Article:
March 8, 1999
Why is it that we never hear about good deeds? The news that floods our television screens and daily papers is filled with violent crimes, and we seldom hear about the people who help strangers in need, who go out of their way to feed the hungry, who give of themselves day in and day out and expect nothing in return. Their gifts and blessings are offered with little fanfare or recognition.
Tired of depressing statistics and discouraging news, psychologist Kathleen Brehony set out to find the many overlooked people who devote themselves to helping others. Her goal was to determine what motivates such people, and how we can learn from them and draw on our own strengths to make the world a kinder place to live. Across America, Brehony discovered individuals from all walks of life quietly dedicating themselves to doing good. Whether they volunteer once a week in a soup kitchen, or have found innovative ways to take back the streets of the inner city, their dreams are built on the very simple – and often unarticulated – belief that anyone can find a way to reach out and act with compassion and generosity. Together, their stories serve as an example of how we can choose to live.
As you read, you will come to realize that the people Kathleen Brehony describes are not so different from you. They are not superhuman. They have not attained some special enlightenment. They have simply found a way to clear a space in their lives for simple kindness. More than anything, they serve as role models, and should inspire people who feel unsure of how to help others in need.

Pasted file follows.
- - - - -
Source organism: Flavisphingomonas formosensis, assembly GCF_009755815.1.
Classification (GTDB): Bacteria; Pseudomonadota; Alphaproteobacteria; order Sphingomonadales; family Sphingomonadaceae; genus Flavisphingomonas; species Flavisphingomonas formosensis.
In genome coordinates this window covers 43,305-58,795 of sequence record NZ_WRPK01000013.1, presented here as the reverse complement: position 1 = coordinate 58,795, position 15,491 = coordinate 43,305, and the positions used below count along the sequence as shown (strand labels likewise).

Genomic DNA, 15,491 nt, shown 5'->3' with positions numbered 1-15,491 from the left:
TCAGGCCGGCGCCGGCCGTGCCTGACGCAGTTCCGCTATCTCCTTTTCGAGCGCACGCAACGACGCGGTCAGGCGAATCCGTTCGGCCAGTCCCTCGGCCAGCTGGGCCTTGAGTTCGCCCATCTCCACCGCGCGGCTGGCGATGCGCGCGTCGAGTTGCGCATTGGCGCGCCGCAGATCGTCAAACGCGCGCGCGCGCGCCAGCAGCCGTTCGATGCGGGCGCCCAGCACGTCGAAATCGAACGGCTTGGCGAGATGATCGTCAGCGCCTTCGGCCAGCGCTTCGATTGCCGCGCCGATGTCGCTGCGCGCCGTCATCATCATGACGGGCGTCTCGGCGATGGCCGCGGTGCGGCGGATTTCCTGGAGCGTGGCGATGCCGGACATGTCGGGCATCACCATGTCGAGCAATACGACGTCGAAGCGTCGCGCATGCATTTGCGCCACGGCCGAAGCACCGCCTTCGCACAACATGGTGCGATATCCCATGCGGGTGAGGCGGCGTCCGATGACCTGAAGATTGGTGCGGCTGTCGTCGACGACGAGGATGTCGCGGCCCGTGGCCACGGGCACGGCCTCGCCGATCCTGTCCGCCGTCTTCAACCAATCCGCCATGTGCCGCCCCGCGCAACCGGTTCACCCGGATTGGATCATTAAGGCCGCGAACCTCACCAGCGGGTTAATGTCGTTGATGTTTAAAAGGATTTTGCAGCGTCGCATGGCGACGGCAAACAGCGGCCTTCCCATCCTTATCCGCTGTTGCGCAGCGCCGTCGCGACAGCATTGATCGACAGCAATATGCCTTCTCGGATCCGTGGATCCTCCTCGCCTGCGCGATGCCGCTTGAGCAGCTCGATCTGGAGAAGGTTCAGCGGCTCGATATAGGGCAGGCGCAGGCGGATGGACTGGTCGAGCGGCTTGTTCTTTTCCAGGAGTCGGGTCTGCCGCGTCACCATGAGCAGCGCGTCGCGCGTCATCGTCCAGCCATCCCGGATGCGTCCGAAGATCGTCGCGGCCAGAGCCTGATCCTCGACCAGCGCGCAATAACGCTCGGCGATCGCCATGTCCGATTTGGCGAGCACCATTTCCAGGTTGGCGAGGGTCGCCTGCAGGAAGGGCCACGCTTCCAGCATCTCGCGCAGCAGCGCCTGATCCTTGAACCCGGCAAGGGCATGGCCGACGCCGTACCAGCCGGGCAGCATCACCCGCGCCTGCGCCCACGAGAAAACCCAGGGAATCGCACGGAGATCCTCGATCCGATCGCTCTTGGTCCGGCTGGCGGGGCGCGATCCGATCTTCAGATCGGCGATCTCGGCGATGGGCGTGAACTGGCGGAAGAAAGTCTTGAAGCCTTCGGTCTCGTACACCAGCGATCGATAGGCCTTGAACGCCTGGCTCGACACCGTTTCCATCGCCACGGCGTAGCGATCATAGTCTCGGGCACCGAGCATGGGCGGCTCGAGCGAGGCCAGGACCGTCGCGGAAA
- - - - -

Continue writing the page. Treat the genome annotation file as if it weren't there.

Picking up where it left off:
Although there is no easy recipe for compassionate living, this book helps us understand – and act on – the many different ways in which ordinary grace can be expressed. Brehony has written an inspiring book, one that will encourage us to examine the enormous potential within ourselves – to wake up and recognize the good that is everywhere around us, to find joy in the small things that make others happy, and put our capacity for compassion and charity to good use.
Kathleen A. Brehony holds a Ph.D. in clinical psychology. She has been in private practice for twelve years, specializing in periods of transitional development, including midlife, death, and dying. She is the author of Awakening at Midlife: Realizing Your Potential for Growth and Change, which was a finalist for the Books for Better Life Award. Dr. Brehony divides her time between Virginia and Los Angeles.